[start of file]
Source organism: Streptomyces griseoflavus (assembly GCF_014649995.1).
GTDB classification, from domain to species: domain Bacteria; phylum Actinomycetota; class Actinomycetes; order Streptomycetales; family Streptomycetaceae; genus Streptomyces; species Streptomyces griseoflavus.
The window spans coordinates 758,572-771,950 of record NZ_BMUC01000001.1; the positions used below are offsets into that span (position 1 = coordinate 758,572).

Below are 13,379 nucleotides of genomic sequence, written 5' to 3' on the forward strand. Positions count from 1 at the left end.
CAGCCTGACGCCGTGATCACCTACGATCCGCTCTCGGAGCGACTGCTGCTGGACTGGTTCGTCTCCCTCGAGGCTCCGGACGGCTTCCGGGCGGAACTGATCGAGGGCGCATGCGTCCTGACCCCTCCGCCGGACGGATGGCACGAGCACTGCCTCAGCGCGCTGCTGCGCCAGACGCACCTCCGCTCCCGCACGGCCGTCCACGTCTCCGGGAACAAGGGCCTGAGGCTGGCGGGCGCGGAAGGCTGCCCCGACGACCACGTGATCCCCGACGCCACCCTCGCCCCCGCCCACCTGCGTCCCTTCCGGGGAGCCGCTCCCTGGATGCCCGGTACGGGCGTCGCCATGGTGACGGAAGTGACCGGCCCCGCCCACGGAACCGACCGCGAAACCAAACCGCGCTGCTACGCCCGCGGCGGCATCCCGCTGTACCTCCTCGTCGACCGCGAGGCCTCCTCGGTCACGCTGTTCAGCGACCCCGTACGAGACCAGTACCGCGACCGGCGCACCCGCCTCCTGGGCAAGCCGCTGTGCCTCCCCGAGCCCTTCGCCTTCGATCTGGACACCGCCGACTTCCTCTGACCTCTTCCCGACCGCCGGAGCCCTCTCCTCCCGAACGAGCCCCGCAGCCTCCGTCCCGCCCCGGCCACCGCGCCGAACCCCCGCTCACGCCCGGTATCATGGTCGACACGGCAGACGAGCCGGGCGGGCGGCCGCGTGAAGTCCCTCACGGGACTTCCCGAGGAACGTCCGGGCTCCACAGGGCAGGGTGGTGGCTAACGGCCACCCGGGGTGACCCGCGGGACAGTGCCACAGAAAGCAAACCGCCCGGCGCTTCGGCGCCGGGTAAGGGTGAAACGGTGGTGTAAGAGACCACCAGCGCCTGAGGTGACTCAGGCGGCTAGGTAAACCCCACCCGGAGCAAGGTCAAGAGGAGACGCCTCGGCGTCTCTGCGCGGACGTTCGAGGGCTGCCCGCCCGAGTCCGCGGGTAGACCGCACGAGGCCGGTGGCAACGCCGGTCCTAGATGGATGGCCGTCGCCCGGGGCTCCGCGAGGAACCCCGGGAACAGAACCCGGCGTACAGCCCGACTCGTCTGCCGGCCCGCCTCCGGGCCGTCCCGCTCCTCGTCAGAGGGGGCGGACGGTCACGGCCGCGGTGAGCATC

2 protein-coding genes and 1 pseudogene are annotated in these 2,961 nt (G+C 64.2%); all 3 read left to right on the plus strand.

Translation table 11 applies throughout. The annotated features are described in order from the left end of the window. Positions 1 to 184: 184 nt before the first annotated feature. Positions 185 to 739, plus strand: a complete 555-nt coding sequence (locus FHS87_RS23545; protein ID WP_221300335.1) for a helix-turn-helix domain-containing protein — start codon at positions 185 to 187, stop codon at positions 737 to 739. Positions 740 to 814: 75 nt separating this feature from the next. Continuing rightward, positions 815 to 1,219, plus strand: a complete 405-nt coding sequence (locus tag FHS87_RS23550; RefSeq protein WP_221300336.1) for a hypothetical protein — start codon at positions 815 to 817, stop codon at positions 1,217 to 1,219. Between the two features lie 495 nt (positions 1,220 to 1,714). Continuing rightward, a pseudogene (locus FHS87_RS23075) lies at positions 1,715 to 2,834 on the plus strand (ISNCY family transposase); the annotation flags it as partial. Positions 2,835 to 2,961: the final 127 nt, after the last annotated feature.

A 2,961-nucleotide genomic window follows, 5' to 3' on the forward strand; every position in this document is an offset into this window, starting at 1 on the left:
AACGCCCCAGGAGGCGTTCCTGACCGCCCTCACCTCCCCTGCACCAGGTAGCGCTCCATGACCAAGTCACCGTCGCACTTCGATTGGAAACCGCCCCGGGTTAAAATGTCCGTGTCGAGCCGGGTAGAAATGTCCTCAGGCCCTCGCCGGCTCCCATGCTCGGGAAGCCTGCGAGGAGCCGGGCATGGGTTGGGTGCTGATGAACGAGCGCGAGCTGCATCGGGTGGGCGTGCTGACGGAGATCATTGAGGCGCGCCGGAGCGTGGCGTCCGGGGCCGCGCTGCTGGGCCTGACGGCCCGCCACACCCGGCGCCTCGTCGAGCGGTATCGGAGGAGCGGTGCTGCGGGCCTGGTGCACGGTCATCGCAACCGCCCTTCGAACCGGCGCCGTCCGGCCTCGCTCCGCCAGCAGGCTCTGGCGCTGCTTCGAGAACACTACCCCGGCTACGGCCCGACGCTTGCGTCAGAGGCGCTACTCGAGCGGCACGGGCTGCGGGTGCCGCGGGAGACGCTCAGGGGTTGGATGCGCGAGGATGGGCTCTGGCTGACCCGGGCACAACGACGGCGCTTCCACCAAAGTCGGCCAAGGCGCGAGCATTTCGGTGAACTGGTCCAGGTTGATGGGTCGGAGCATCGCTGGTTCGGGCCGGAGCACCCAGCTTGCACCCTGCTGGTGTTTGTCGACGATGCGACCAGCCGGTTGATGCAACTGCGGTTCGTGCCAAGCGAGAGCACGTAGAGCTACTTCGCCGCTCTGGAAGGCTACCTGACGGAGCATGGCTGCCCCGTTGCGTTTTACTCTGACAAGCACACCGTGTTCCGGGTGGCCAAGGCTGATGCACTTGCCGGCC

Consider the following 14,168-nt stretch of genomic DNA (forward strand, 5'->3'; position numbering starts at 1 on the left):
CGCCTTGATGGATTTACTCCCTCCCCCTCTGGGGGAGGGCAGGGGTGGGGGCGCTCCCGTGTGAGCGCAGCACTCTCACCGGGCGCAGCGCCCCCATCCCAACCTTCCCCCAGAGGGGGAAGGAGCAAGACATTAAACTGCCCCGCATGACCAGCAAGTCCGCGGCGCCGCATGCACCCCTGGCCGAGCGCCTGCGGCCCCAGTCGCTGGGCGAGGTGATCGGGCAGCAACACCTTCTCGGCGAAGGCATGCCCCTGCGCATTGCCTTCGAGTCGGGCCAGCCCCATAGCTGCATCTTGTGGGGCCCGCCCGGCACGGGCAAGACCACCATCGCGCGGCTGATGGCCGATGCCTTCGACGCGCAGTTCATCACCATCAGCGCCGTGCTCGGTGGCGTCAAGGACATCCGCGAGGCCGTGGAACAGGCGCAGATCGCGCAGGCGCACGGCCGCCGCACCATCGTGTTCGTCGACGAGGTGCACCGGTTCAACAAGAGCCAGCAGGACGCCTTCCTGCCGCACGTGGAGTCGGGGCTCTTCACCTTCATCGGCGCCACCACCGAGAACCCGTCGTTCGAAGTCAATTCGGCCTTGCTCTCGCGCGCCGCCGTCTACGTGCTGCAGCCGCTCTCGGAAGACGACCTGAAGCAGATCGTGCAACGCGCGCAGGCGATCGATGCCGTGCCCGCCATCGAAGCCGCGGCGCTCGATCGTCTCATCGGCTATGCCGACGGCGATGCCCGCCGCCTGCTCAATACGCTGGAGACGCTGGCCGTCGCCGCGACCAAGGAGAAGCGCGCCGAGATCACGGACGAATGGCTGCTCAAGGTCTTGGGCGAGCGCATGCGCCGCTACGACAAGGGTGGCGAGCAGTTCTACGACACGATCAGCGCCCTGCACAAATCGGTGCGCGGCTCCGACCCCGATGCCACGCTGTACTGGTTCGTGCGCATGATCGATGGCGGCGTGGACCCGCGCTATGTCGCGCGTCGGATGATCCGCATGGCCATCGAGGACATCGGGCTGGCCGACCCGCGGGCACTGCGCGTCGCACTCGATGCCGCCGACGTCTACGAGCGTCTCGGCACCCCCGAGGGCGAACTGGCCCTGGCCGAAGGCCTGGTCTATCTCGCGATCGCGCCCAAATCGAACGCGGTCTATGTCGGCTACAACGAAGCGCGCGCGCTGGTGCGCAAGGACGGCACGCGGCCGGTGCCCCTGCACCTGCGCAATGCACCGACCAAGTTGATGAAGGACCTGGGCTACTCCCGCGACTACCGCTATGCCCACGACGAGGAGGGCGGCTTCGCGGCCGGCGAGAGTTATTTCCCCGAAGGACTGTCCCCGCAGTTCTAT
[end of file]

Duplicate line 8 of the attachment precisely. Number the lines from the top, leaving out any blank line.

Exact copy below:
A 2,961-nucleotide genomic window follows, 5' to 3' on the forward strand; every position in this document is an offset into this window, starting at 1 on the left: